The epidemiological situation of tuberculosis is different in various regions of the world. In 2018 the highest estimated tuberculosis incidence rates were noted in South Asia (220 per 100,000 inhabitants) and in Africa (180 per 100,000 inhabitants) [4]. The lowest incidence was found in the Americas and in Europe, 29 per 100,000 and 28 per 100,000, respectively [4, 5]. The countries with tuberculosis incidence rate lower than 10 per 100,000 are approaching the elimination phase of the disease. In 2017 there were 26 of such countries in the European Union and European Economic Area [5]. This goal is, however, difficult to obtain due to many factors that may cause the reactivation of LTBI [6]. The epidemiological situation of TB in Poland significantly improved over the last 70 years. The notification rate dropped rapidly from 290.4/100000 in 1957 to 17.4/100000 in 2014 [7]. According to the ECDC criteria, Poland is classified as the low-incidence country [7]. The high percentage of Polish TB patients include unemployed and homeless people, alcoholics and drug abusers but not immigrants. Apart from social problems, the delay to diagnosis and treatment of TB contributes to unsuccessful outcomes i.e. the low proportion of patients with positive treatment results. Rowinska-Zakrzewska et al. considered that advanced disease, with more than three lung fields involved, was recognised in around 80% of newly admitted TB patients. The poor outcomes of TB therapy can be explained by decreasing competences of health care workers as well as non-adherence to treatment attributed to poor social conditions, low education level, unemployment, alcoholism, and homelessness [7]. The risk factors of LTBI reactivation include: advanced age, poor conditions of life (malnutrition), addictions (alcohol, narcotics, cigarettes), silicosis, other diseases (HIV, diabetes, renal insufficiency, neoplasms), immunosuppressive therapy (especially anti TNF medications) and corticosteroids [7, 8]. Thus it is very important to recognise and treat LTBI, to prevent active tuberculosis development, especially in patients belonging to the above mentioned risk groups.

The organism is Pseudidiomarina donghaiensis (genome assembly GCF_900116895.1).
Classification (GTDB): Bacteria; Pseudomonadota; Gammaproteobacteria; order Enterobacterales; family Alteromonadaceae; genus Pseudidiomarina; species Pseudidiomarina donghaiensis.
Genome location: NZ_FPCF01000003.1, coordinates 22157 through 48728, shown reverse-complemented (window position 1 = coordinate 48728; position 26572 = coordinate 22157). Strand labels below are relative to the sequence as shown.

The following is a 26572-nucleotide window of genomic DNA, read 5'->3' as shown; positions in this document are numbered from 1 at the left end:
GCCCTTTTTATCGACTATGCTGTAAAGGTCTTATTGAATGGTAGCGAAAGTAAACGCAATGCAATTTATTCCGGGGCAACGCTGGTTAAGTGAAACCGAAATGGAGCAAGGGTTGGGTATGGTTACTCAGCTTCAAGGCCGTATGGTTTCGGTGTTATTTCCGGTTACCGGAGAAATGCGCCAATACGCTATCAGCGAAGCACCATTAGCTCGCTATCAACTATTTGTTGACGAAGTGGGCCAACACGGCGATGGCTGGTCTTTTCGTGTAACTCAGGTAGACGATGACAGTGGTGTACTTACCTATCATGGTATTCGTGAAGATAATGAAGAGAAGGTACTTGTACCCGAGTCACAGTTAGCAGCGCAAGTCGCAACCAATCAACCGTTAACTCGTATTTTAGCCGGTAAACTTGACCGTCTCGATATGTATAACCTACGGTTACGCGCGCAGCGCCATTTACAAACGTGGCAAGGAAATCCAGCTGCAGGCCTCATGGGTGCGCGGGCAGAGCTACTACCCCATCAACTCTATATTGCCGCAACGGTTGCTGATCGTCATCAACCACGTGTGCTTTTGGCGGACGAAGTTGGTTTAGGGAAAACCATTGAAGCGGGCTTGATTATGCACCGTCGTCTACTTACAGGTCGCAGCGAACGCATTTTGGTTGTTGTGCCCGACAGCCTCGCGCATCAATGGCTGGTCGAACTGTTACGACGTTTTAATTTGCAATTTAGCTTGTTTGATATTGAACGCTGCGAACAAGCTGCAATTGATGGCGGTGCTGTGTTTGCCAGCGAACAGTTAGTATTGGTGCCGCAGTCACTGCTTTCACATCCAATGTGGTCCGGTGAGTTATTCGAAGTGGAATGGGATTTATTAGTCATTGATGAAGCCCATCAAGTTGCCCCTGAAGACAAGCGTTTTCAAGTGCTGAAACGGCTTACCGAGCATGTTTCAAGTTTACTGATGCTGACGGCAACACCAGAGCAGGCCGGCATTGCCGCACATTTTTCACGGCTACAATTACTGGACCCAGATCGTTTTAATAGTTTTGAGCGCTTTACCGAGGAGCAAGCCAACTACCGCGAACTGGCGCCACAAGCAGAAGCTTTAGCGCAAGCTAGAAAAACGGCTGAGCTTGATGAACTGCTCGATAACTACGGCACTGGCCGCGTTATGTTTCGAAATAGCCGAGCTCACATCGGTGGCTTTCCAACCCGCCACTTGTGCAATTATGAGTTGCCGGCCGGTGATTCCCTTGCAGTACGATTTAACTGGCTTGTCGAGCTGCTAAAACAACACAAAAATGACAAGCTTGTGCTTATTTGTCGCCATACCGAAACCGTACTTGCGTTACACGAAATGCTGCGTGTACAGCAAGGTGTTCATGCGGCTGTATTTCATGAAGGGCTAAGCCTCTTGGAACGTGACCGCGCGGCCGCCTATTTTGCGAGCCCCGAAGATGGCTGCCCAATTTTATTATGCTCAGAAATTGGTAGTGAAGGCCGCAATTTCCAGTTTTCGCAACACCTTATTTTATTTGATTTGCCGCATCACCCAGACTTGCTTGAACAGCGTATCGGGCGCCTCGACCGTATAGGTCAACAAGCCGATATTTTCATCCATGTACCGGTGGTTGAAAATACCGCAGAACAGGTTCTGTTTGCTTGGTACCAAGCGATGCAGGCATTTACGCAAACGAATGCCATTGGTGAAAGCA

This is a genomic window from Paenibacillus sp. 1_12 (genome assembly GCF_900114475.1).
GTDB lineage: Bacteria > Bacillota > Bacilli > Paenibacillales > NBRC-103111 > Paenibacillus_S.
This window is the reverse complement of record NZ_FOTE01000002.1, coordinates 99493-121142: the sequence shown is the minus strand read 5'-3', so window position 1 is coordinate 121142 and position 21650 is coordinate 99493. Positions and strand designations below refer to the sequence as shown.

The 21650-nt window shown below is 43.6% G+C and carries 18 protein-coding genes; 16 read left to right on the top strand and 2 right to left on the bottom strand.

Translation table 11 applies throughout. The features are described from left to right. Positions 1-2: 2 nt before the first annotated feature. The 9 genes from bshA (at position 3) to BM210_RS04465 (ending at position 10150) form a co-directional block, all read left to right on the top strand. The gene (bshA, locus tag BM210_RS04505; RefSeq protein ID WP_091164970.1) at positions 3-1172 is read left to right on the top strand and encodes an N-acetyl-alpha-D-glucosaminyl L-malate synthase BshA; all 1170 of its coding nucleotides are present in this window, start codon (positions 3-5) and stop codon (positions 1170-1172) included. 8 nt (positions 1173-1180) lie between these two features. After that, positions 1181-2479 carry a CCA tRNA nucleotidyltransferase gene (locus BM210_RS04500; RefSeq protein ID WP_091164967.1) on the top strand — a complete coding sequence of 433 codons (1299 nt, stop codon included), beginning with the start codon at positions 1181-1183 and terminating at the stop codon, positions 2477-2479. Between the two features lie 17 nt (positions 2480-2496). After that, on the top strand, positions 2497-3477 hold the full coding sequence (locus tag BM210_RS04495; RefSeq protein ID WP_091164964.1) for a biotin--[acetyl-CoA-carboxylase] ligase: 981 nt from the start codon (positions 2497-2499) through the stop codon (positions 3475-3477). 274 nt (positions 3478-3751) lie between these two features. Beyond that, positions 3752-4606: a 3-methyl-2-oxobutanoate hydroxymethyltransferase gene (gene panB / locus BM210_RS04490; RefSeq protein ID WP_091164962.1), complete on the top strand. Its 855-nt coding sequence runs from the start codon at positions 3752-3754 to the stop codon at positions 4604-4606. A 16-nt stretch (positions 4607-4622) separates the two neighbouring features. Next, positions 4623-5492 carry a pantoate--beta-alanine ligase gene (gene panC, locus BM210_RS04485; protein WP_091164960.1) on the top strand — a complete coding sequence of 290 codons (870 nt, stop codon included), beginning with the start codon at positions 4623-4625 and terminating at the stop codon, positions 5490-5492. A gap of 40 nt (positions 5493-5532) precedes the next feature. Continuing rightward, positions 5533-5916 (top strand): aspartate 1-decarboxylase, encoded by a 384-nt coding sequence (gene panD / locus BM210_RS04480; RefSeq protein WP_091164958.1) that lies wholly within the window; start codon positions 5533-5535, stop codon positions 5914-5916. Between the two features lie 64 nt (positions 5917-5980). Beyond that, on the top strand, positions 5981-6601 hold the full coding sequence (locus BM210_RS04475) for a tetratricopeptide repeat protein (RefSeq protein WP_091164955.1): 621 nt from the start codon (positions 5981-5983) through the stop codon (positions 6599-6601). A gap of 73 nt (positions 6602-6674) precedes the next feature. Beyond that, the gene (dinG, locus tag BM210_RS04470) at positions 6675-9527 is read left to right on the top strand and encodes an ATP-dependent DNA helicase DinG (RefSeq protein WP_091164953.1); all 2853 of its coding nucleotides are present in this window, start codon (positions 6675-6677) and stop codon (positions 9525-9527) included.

LTBI can be recognized by tests based on the ability of sensitized memory lymphocytes and other cells to recognize the antigens of M. tuberculosis. Those are tuberculin skin test (TST) and interferon gamma releasing assays (IGRAs) [9]. TST is based on measuring the induration caused by subcutaneous reaction of immunocompetent cells with the antigens included in tuberculin. IGRAs measures the amount of interferon gamma (IFN gamma) released after stimulation of lymphocytes with tuberculous antigens ESAT-6 and CFP-10 (QuantiFERON -TB - Gold in Tube) or by counting, after such exposition, stimulated lymphocytes producing IFN gamma, (T-Spot.TB) [9,10,11,12].

.Tuberculin used in TST include crude antigens of M. tuberculosis but also antigens of Bacillus Calmette Guerin (BCG). Thus false positive reactions may be observed in persons vaccinated against tuberculosis [11]. IGRAs are more specific, because they are based on measuring the amount of IFN gamma released due to recognition of antigens specific of M. tuberculosis and not of BCG [9].

One of the groups with increased probability of LTBI due to occupational exposure to patients infected with M. tuberculosis or their specimens are the HCW: doctors, residents, medical students, nurses, social workers and laboratory staff [13]. Generally infection control measures to protect HCW, including personal protective equipment and proper ventilation, undertaken in high or medium incidence countries, are not adequate, and are not a priority [2]. Moreover, HCW were not listed as a separate risk group of infection in the recently published guidance for programmatic management of LTBI in the European Union/European Economic Area [14]. In Poland and in many TB endemic settings, screening for LTBI among HCWs is very limited in practice and preventive treatment is almost never considered. Therefore we aim to increase the awareness of these problems and to provide a clearer understanding of various personal and occupational factors associated with LTBI occurrence in HCWs.